August 30, 2014

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Beacon Institute wins state research grant

STONY POINT – The Beacon Institute for River’s and Estuaries of Clarkson University is receiving over $300,000 in state funding for research on the Hudson.

Senators William Larkin (R, Cornwall-on-Hudson)  and David Carlucci (D, Nanuet), along with Clarkson University President Dr. Timothy Sugrue and Research Professor Dr. Chris Fuller, met Friday at the Stony Point lighthouse to make the announcement. 

Since the funding the institute is receiving will be dedicated solely to equipment financing, they brought with them a high-tech data collecting unit called the Acrobat to display during the announcement. The Acrobat, a $150,000 piece of equipment, has been used by the institute for about 10 years and employs five separate devices: the undulating tool body, a CTD (conductivity, temperature and depth), a particle size analyzer, a dissolved oxygen sensor, and a fluorimeter.

The $150,000 Acrobat gets close scrutiny from (L-R) Carlucci, Fuller, Sugrue, Larkin

Larkin shared his optimism for the project and why it was important to have the state backing it.

“This is something that’s going to be done," Larkin said.  "You know, if you look back at this equipment here, its $150,000, but the key to it is what it does for us,”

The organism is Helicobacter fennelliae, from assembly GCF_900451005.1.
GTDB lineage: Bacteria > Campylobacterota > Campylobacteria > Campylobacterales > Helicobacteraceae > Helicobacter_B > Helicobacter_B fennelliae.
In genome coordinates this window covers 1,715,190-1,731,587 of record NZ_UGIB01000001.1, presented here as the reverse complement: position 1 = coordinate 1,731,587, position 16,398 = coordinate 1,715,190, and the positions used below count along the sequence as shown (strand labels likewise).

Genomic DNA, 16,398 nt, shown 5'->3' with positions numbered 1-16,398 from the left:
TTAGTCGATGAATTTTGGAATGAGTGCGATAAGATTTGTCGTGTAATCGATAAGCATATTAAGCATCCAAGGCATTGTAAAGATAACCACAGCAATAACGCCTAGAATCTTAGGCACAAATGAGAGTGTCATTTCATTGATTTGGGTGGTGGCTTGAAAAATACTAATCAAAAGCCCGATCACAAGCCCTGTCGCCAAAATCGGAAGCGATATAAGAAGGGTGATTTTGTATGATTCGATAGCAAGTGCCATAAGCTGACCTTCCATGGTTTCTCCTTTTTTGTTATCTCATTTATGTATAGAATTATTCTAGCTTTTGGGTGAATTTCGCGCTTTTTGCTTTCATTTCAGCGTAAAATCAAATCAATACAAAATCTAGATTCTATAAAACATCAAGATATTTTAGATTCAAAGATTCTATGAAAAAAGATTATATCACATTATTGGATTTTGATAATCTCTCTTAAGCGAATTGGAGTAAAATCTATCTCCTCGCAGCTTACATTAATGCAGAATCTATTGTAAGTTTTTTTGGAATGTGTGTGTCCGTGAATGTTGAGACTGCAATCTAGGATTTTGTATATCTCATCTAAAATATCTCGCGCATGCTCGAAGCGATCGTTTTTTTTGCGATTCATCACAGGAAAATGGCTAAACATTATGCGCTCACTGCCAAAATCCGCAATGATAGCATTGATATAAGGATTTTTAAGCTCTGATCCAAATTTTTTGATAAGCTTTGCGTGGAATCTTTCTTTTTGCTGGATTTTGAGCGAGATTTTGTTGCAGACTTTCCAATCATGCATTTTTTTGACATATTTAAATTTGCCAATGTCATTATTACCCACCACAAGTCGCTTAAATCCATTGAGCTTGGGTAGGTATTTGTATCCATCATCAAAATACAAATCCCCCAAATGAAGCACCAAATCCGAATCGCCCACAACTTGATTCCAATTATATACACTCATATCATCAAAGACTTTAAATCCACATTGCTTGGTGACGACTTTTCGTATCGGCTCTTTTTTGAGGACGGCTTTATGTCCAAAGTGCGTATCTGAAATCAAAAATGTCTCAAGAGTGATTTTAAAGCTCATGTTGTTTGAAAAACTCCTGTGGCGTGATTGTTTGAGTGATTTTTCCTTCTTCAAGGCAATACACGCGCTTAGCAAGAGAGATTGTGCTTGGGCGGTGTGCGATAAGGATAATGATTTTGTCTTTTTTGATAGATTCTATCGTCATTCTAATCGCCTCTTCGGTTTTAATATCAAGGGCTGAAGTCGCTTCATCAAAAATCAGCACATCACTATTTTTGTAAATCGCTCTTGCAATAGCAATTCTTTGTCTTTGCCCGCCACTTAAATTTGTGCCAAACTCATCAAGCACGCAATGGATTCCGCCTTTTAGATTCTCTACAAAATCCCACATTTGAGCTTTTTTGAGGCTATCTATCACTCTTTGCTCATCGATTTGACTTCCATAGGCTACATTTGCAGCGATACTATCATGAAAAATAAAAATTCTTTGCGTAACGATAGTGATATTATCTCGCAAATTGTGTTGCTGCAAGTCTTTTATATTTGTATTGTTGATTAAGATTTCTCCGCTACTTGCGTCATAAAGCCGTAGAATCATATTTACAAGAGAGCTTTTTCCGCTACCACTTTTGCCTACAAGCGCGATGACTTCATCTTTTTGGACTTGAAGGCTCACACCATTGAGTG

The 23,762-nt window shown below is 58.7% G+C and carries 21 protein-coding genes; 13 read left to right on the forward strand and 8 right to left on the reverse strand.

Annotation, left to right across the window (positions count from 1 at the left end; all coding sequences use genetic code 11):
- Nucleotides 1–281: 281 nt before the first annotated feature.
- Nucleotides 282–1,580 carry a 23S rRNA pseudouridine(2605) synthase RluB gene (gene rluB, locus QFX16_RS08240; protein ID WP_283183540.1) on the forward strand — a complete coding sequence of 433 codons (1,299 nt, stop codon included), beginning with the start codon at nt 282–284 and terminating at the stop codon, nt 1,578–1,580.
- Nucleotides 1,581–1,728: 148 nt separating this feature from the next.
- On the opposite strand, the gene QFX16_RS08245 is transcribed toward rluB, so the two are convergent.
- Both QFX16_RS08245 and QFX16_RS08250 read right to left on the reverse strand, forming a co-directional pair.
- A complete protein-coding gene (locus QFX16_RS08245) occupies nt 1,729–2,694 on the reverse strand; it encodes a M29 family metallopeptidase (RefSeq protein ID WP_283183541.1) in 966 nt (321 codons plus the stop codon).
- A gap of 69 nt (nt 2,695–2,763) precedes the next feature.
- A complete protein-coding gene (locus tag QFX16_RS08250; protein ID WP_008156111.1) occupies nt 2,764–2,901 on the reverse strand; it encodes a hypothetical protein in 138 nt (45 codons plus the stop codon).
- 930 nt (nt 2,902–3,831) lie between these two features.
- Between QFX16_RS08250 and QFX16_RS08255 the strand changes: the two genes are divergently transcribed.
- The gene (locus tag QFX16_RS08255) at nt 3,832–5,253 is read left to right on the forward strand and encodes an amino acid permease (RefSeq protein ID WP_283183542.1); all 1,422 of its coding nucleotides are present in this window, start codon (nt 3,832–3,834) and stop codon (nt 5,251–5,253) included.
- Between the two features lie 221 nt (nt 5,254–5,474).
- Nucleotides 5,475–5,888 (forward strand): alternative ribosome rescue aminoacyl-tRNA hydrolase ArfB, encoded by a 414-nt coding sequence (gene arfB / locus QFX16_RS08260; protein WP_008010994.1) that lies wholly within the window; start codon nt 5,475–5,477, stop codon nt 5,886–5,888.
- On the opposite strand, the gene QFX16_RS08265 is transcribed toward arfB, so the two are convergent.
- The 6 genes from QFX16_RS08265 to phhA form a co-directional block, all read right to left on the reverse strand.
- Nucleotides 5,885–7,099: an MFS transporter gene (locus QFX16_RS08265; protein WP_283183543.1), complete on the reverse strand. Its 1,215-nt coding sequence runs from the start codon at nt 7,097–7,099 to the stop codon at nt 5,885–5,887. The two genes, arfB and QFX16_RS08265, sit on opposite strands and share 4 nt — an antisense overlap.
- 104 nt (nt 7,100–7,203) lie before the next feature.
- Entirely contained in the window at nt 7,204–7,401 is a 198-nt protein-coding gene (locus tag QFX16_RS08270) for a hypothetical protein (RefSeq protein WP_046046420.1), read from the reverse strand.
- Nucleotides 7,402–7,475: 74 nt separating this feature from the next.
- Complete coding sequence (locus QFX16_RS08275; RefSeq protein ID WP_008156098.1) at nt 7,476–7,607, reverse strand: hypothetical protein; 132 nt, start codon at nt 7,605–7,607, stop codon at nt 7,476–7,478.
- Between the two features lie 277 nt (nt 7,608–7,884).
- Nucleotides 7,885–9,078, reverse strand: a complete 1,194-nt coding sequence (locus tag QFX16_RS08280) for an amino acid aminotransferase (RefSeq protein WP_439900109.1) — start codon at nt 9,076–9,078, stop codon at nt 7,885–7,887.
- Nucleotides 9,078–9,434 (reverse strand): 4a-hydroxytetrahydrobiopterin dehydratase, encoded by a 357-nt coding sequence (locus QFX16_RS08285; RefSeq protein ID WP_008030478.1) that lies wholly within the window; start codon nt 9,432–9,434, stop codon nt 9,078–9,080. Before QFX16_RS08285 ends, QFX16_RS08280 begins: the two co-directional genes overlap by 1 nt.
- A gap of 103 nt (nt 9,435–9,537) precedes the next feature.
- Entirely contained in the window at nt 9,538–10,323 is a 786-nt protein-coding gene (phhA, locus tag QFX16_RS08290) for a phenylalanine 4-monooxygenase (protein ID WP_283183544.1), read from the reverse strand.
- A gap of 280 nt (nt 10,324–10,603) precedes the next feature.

The Acrobat is part of the Rivers and Estuaries Observatory Network and is part of about 40 other sensor arrays similar to it set up throughout the Hudson.

Dr. Sugrue explained the applications of the network and its technologies.

“We can collect data on dissolved oxygen, on dissolved petro chemicals, on salinity, on temperature and about six or seven other measures," Sugrue said.   "These are important fundamental measures that will ultimately get us to be able to tell you, in real-time, with virtually no delay, what the quality of the water at any given location is.”

These devices work together to feed data back to a monitoring station in real-time and measure salinity, fluorescence, oxygen quality, temperature and many other variables that are important in studying the Hudson which, according to Sugrue, is still mysterious in many ways to researchers.

The work of the Beacon Institute, it’s network of devices and monitoring stations will be used to contribute data to a number of different initiatives that will affect the Hudson Valley including testing of the GE dredge site, the plausibility of desalinization in Rockland and prediction of river behavior for commercial, as well as recreational, use.

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